Thursday, 12 February 2015

The Blake Mistake by I. C. Camilleri

The Blake Mistake is the first book I have read by I. C. Camilleri although it is actually the third book in the Blake series. I enjoyed it as a standalone even though there are references to events that have obviously taken place in the earlier books which left me with some unanswered questions. That said The Blake Mistake is a strangely compelling read that hooks you in and keeps you wanting to know how events are going to unfold. The book is a paranormal, romantic mystery and centres on the Blake family. In particular, Ben Blake who is psychic and his sister Emma, who is married to the very troubled cardiac surgeon, Jake Snell who also happens to be the Earl of Yorkley and an amnesiac.

Ben Blake works as an agent for the government and uses his psychic powers to prevent terrorist attacks. The problem is by changing the future Ben unwittingly brings trouble for his nearest and dearest, in particular Emma. Jake has no memory of his childhood and when Emma finds an old diary she reads it and is able to gain some insight into his traumatic past, which in turn causes problems for her in the present.

All of these events collide and cause a race against time mystery which is actually very exciting. Camilleri somehow manages to make the incredible seem credible and I found myself completely caught up in the story. She creates a mystery with so many layers that by the end I was suspecting almost every character in the book of wrong doing.

I have to admit the genre is not my usual preference – it has lots of paranormal occurrences and quite a lot of erotica, which I found a little bit sexist but I’m sure lots of readers will enjoy. If you like a story that keeps you guessing right until the very end then you should give this one a try. 

Wednesday, 11 February 2015

The Screen Conspiracy by Maxwell Black

In Jack Halpin, Maxwell Black has created a character who most people of a certain age will relate to. In an ever changing, technical world, Jack finds himself adrift as his career has hit the skids and he is constantly sidelined before eventually being given a ‘token’ job in the computer division of his company. It’s whilst there that he stumbles upon evidence that a group of powerful people, including members of the government, are blackmailing senators into voting for anti-terrorism laws by planting incriminating evidence onto their computers. As a result of his discovery, Jack finds his life in danger and because there are so many influential people involved in the plot, he has to rely upon his closest of friends for help.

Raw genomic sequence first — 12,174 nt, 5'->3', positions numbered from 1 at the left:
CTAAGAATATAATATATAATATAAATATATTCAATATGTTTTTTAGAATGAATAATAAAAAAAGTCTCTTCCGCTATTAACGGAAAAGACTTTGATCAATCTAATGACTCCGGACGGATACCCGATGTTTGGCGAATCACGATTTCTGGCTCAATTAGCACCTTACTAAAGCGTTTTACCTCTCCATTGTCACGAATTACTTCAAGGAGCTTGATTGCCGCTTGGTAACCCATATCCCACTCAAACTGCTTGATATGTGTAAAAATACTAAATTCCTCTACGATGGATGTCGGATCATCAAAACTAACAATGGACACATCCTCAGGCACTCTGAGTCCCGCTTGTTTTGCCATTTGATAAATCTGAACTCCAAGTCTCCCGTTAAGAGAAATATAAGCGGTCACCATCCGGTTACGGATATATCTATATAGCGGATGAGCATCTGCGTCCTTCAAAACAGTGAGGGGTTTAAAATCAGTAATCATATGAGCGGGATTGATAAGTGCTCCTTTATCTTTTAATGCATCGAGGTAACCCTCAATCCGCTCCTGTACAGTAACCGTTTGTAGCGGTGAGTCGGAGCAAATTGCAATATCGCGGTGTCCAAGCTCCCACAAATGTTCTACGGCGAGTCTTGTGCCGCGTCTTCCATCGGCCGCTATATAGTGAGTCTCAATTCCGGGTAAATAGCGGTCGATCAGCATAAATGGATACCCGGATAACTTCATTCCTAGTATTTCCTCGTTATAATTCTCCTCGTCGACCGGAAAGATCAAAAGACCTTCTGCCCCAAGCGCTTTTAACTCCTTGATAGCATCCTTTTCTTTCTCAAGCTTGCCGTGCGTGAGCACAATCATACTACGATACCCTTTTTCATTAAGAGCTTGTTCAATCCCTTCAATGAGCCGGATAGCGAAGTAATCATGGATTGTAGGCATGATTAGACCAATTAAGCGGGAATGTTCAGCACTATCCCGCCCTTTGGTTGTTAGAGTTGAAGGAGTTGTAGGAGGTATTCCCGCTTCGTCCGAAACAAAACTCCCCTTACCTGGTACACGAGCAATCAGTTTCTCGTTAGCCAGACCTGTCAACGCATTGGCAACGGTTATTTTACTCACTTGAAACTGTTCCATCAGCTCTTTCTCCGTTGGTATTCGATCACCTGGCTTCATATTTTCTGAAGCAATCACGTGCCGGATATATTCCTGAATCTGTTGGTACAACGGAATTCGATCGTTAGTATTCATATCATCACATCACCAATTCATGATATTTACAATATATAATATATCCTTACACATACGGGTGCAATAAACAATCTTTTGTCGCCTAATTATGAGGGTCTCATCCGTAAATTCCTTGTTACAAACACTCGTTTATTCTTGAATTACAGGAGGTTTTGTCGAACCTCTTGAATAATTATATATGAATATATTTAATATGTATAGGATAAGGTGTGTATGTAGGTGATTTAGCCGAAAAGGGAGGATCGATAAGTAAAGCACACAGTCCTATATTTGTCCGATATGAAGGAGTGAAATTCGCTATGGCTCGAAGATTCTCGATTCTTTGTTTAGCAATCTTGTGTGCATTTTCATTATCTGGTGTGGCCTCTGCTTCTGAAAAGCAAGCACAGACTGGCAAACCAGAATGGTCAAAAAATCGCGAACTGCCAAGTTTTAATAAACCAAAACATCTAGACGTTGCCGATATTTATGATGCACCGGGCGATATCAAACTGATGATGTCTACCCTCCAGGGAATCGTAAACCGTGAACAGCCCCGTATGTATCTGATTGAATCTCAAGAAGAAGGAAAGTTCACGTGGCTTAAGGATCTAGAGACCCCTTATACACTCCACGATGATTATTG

The novel is action packed with lots of surprises and danger looming seemingly from every direction. However, Black manages to make his story credible and relevant. In a world climate that is dominated by a fear of terrorism, it is not hard to imagine politicians manipulating this fear to their own ends. It also doesn’t seem inconceivable that computers could be hijacked to discredit people’s reputations.

Jack is an unlikely hero in that he is a middle-aged man, disappointed in his career and trapped in a loveless marriage. His relationship with his son is distant and his only real companionship comes from his old friends at the gun club, where he likes to spend his spare time. It’s these same friends to whom he turns when he needs help. 

I enjoyed this novel and, if you like an intriguing plot that will keep you guessing until the end, then I recommend you give it a try. 

Thursday, 5 February 2015

The Dogs of Mexico by John J. Asher

After a family tragedy, CIA operative Robert Bonhert, disappears and starts a new life in Florida. However, several years later, he is located by a former colleague and blackmailed into participating in a scheme to smuggle diamonds out of Mexico. Needless to say, the scheme does not go to plan and what follows is a white knuckle ride style adventure, where anything can happen.

Early on, Asher introduces us to a cast of characters who lulled me into thinking the story was going to be little more than a mad-cap caper. For instance, some of the people Robert has to deal with on his travels are a bitter German drunk, a stroppy teenage wild child, a transvestite and a psychotic midget. There is a shocking incident not too fat into the story, however, which lets the reader know in no uncertain terms that this is, in fact, a gritty, hard-hitting tale and, from that point on, the action doesn’t stop.

We are taken on a relentless, action fuelled read complete with car chases, gun fights and stand-offs. There are times I feared the action was so full on, the story was in danger of careering out of control but Asher manages to hold a steady course despite the breakneck speed he employs. Alongside the action, we have the side story of Robert’s relationship with Ana, a troubled woman who he rescues from her abusive partner, Helmut.

I enjoyed the story and found myself anxiously reeling from one near miss to another as Robert tries to navigate his way through Mexico. Asher’s use of the landscape and poverty of Mexico is particularly effective. He creates an intoxicating vision of hell which heightens the tension even further. If you like adventures that are gritty and pull no punches then The Dogs of Mexico is definitely one for you.